Presentation on theme: "Outcome: Talking The candidate will: Take part in straightforward interactions, by: Select ideas and content using a format and structure appropriate to."— Presentation transcript:
Outcome: Talking The candidate will: Take part in straightforward interactions, by: Select ideas and content using a format and structure appropriate to purpose and audience. Apply knowledge of language in terms of language choice. Communicate at first hearing. Use aspects of non verbal communication. Reading straightforward texts Selecting relevant information from the texts Evaluating the texts, using some appropriate critical terminology Presenting their findings Responding to questions
Investigation You are going to investigate a great event in American History You will discuss a topic with me to authorise. You will then deliver a PowerPoint presentation on your chosen topic. You will work individually. The main focus for assessment will be on your presentation, but you will also be assessed your Powerpoint.
Your presentation must: have a minimum of six slides. Include both text and images. Only have bullet points that you will use to deliver your presentation. Be your own work or clearly referenced where necessary. Evaluate two of your sources. at least 3 minutes long, not including questions delivered to an audience of at least three
In your presentation you will need to: Tell when the event took place, where it happened, who was involved, what were the outcomes/consequences. Describe why you selected the topic. Evaluate two of your sources in terms of format.
Researching your topic You need to research to ensure your presentation has enough in it. You can research in the following ways - 1.Articles in quality newspapers. Insert key words into the paper's website. 2.Articles from magazines, trade publications and journals are also available from http://findarticles.comhttp://findarticles.com 3.Your school or local library. 4.Essays/extracts from literary/scientific/medical texts. 5.Carefully selected websites. Ensure that the information is as up-to-date as possible! Use a minimum of 4 sources. Make sure too that you note down all your sources as you need to record these in your presentation.
List of Sources You need to make sure that you write down your sources. You should have a slide with a bibliography in alphabetical order according to the surname of the author. You should set out the information by giving the author’s name, then, give the date of the publication, next, the name of the publication (in italics), then, the place of the publication and finally, the name of the publisher. It should look something like this - Books King, R. (2000) Brunelleschi's Dome. London: Penguin. Newspapers and magazines Goring, R. (2003, January 4) She's Talking Our Language Now. The Herald, p.14. Reference works with no named author Chambers Biographical Dictionary. (1984). Edinburgh: Chambers. Government/organisation report Department for Education and Employment. (2001). Schools: Building on Success. London: The Stationery Office. Electronically sourced material Name and title of article/publication as you would for a print publication, but instead of the place of publication and the name of the publisher, put the web address, the date the text was posted (if available) and the date you accessed it. Dewey, R. A. Psych Web. http://www.psywww.com/ (2002).Retrieved January 25, 2003.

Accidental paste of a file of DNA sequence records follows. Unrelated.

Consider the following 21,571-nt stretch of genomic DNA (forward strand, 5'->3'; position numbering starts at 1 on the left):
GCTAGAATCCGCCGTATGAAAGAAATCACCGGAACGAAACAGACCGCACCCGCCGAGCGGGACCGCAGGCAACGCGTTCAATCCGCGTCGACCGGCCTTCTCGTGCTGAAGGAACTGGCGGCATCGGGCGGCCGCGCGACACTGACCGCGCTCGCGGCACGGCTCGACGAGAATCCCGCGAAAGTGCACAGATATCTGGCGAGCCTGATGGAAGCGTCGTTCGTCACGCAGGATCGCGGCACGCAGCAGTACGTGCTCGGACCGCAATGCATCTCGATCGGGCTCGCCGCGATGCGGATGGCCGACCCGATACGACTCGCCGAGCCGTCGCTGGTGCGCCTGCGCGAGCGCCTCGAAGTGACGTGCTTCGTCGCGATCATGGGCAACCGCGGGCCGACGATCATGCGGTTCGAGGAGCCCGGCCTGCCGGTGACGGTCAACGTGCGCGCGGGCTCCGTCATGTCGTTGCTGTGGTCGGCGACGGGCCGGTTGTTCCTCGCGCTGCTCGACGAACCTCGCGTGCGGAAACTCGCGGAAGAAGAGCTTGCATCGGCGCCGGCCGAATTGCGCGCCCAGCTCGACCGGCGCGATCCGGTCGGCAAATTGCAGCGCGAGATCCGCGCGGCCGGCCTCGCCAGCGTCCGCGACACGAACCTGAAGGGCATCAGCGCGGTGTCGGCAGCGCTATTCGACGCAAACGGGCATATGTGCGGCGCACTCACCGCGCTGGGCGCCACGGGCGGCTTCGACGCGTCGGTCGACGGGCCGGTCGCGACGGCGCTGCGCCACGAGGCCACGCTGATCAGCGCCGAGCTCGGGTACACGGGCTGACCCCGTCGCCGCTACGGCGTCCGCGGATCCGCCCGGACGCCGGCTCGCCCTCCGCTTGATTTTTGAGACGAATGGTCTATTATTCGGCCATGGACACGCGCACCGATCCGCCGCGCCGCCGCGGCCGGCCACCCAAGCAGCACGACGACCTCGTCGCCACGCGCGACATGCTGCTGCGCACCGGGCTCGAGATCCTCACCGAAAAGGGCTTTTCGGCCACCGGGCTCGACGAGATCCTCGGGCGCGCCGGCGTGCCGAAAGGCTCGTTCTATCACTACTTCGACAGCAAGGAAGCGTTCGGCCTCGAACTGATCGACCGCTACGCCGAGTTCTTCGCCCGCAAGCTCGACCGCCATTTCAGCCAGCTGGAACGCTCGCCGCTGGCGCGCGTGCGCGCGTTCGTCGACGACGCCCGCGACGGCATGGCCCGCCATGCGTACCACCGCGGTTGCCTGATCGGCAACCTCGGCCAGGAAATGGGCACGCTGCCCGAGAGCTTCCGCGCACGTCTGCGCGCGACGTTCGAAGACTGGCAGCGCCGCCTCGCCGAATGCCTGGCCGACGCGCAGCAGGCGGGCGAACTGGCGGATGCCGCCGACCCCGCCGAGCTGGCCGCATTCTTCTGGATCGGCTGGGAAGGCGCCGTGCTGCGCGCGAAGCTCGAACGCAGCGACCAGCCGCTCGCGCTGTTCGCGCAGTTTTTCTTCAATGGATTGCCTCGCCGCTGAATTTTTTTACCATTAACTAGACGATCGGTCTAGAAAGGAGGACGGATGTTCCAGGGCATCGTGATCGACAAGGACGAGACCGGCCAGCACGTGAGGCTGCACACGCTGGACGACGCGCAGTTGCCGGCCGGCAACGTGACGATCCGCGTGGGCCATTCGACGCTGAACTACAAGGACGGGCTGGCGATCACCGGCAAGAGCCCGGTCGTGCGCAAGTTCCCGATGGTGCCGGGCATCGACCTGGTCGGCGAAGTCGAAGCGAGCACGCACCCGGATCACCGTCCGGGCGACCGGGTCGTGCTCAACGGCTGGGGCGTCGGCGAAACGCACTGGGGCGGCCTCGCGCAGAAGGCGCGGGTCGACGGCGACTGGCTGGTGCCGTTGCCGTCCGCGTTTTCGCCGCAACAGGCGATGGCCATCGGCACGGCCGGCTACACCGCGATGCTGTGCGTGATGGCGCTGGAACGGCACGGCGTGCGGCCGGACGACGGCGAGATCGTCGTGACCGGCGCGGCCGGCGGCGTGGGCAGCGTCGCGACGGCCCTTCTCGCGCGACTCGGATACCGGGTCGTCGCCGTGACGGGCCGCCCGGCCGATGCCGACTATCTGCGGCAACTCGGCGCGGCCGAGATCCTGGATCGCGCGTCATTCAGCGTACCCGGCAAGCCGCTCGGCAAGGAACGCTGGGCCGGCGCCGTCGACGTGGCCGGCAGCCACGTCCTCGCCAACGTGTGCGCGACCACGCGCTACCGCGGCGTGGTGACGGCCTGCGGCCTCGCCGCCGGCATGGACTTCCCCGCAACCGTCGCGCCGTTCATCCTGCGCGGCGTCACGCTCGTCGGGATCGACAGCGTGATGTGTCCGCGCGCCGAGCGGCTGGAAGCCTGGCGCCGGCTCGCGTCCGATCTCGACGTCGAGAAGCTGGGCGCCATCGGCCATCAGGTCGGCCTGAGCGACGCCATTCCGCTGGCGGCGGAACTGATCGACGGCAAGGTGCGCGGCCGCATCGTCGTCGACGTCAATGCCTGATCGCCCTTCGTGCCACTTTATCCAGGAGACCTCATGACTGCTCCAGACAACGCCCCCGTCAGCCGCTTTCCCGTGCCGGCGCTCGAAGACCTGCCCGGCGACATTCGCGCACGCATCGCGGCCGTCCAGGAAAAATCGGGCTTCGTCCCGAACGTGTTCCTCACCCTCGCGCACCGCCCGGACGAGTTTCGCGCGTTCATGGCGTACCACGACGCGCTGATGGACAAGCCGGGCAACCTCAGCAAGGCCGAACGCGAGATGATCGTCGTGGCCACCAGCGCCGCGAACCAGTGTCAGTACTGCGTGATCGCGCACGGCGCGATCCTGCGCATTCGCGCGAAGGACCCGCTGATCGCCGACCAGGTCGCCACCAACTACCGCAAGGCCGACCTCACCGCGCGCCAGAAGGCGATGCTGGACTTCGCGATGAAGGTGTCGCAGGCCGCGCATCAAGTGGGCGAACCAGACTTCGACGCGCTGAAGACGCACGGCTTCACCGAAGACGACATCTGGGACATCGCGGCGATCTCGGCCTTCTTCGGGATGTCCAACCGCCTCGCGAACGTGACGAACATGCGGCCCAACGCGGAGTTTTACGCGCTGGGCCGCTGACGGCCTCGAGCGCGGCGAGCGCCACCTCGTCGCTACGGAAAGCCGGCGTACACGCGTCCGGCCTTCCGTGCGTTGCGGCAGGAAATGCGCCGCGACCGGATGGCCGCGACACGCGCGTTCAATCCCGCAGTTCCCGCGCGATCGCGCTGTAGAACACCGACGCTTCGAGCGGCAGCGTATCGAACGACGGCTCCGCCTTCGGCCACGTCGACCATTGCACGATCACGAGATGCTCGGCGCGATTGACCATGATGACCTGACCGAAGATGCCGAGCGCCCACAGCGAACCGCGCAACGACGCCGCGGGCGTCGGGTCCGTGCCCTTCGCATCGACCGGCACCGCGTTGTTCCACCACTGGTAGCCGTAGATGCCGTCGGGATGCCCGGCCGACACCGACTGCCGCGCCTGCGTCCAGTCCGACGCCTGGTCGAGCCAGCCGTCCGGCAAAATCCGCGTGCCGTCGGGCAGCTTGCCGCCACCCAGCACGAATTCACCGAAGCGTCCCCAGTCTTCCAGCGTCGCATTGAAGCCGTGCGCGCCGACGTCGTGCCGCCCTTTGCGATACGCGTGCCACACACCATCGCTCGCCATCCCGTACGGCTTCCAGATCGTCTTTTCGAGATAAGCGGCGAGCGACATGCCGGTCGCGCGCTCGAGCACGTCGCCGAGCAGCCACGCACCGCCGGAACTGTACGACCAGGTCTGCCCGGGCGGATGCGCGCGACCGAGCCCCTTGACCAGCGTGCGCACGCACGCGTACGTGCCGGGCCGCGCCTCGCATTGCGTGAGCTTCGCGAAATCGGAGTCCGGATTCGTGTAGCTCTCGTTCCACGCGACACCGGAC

Today: Use the iPad to start your research – remember to note down every source you look at and take notes from at the back of your jotter. By the end of the period you should have chosen one source you would like to use and have written a summary. Also take some notes on the following: Main ideas Purpose Audience Language Layout
How to paraphrase a source (put into your own words) When reading a passage, try first to understand it as a whole, rather than pausing to write down specific ideas or phrases. Be selective. Choose and summarise the material that helps you make a point in your presentation. Think of what "your own words" would be if you were telling someone who's unfamiliar with your subject (your mother, your brother, a friend) what the original source said.
PURPOSE Why has the text been written? e.g.: To argue To explain To evaluate To persuade To instruct To entertain To inform To describe To analyse To recount What is the writer trying to do?
au·di·ence noun: a group of people who gather together to listen to something (such as a concert) or watch something (such as a movie or play) the people who attend a performance the people who watch, read, or listen to something a formal meeting with an important person who a piece of writing is aimed at/who would read it
AUDIENCE Who is the text aimed at? e.g.: Adults Children Teenagers Pensioners Men Women People with a specific interest (e.g. film fans) Parents Peers Professionals Wide/general
Language Is the language interesting? YES! Writers choose the words and phrases they use in their writing carefully to achieve a particular effect. They may want to: provoke an emotional response from the reader give a detailed description of a person, place, event Persuade Inform argue explain evaluate instruct entertain analyse recount
You will need to decide what type of being language is used and give an example from all your sources.
Layout How is your source presented? Cluttered Simple Lots of pop ups/adverts Headings Subheadings Paragraphs Images Graphs/charts Videos Colours Easy to find
Homework – due Monday 20 th Find one more source for your presentation/topic and complete the following: a summary Notes on Main ideas (4 points) Purpose Language (type and example) Layout